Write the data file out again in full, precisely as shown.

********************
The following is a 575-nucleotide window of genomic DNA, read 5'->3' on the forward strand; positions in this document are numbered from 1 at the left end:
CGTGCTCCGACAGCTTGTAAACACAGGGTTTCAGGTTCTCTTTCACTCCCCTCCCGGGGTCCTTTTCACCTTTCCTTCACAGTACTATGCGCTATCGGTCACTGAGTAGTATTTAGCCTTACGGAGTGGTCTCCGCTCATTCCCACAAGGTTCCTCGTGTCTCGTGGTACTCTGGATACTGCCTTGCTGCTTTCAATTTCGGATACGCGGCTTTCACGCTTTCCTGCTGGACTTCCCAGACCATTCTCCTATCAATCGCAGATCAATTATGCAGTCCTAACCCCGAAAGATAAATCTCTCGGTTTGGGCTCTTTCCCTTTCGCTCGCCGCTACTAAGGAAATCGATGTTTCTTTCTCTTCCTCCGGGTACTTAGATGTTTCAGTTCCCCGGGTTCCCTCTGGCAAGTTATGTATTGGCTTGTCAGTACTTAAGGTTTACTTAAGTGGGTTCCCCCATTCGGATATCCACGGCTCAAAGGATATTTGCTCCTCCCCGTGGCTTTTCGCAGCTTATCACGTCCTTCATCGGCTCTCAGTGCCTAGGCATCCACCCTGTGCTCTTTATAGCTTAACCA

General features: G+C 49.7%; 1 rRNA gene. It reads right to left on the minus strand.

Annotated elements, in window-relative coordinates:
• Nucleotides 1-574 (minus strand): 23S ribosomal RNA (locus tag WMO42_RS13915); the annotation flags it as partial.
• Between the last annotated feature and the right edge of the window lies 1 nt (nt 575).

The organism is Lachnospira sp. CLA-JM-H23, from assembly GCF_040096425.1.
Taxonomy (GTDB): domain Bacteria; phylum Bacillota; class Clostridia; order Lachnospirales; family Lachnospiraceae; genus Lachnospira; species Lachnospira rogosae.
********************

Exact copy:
The following is a 575-nucleotide window of genomic DNA, read 5'->3' on the forward strand; positions in this document are numbered from 1 at the left end:
CGTGCTCCGACAGCTTGTAAACACAGGGTTTCAGGTTCTCTTTCACTCCCCTCCCGGGGTCCTTTTCACCTTTCCTTCACAGTACTATGCGCTATCGGTCACTGAGTAGTATTTAGCCTTACGGAGTGGTCTCCGCTCATTCCCACAAGGTTCCTCGTGTCTCGTGGTACTCTGGATACTGCCTTGCTGCTTTCAATTTCGGATACGCGGCTTTCACGCTTTCCTGCTGGACTTCCCAGACCATTCTCCTATCAATCGCAGATCAATTATGCAGTCCTAACCCCGAAAGATAAATCTCTCGGTTTGGGCTCTTTCCCTTTCGCTCGCCGCTACTAAGGAAATCGATGTTTCTTTCTCTTCCTCCGGGTACTTAGATGTTTCAGTTCCCCGGGTTCCCTCTGGCAAGTTATGTATTGGCTTGTCAGTACTTAAGGTTTACTTAAGTGGGTTCCCCCATTCGGATATCCACGGCTCAAAGGATATTTGCTCCTCCCCGTGGCTTTTCGCAGCTTATCACGTCCTTCATCGGCTCTCAGTGCCTAGGCATCCACCCTGTGCTCTTTATAGCTTAACCA

General features: G+C 49.7%; 1 rRNA gene. It reads right to left on the minus strand.

Annotated elements, in window-relative coordinates:
• Nucleotides 1-574 (minus strand): 23S ribosomal RNA (locus tag WMO42_RS13915); the annotation flags it as partial.
• Between the last annotated feature and the right edge of the window lies 1 nt (nt 575).

The organism is Lachnospira sp. CLA-JM-H23, from assembly GCF_040096425.1.
Taxonomy (GTDB): domain Bacteria; phylum Bacillota; class Clostridia; order Lachnospirales; family Lachnospiraceae; genus Lachnospira; species Lachnospira rogosae.